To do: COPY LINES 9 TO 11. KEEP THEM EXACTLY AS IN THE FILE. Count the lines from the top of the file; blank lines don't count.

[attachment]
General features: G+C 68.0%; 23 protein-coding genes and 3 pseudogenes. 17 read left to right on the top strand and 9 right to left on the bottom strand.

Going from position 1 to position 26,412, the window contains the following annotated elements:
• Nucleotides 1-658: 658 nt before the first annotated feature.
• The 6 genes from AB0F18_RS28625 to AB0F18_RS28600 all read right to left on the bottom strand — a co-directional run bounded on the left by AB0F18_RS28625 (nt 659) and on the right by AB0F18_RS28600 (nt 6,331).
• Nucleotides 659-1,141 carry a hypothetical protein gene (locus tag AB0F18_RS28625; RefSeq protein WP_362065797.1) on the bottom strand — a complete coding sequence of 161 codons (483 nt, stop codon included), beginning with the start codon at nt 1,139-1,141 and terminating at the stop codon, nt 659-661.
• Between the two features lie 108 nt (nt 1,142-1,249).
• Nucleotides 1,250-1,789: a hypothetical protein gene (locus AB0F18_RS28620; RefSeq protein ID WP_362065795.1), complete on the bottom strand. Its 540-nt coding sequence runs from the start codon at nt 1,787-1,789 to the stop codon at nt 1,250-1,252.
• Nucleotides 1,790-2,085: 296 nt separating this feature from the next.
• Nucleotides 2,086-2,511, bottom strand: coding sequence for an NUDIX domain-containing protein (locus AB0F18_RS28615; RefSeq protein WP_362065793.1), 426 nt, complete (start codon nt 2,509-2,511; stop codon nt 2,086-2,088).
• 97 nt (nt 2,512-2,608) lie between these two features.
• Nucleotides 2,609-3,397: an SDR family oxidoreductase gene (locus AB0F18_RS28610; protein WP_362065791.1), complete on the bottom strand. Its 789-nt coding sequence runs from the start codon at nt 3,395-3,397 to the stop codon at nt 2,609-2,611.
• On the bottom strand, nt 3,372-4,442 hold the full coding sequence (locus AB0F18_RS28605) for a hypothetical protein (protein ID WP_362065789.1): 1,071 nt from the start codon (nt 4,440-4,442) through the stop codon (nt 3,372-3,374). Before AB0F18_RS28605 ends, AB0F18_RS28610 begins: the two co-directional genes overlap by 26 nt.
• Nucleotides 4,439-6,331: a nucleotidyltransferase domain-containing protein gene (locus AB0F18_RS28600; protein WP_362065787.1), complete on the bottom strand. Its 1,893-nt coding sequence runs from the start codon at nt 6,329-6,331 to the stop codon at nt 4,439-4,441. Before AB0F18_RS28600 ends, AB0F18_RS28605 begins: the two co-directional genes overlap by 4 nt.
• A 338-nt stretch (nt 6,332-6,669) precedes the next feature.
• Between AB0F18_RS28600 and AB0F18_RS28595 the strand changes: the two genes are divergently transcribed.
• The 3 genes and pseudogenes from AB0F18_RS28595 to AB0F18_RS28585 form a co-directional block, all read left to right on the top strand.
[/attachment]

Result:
• Nucleotides 2,086-2,511, bottom strand: coding sequence for an NUDIX domain-containing protein (locus AB0F18_RS28615; RefSeq protein WP_362065793.1), 426 nt, complete (start codon nt 2,509-2,511; stop codon nt 2,086-2,088).
• 97 nt (nt 2,512-2,608) lie between these two features.
• Nucleotides 2,609-3,397: an SDR family oxidoreductase gene (locus AB0F18_RS28610; protein WP_362065791.1), complete on the bottom strand. Its 789-nt coding sequence runs from the start codon at nt 3,395-3,397 to the stop codon at nt 2,609-2,611.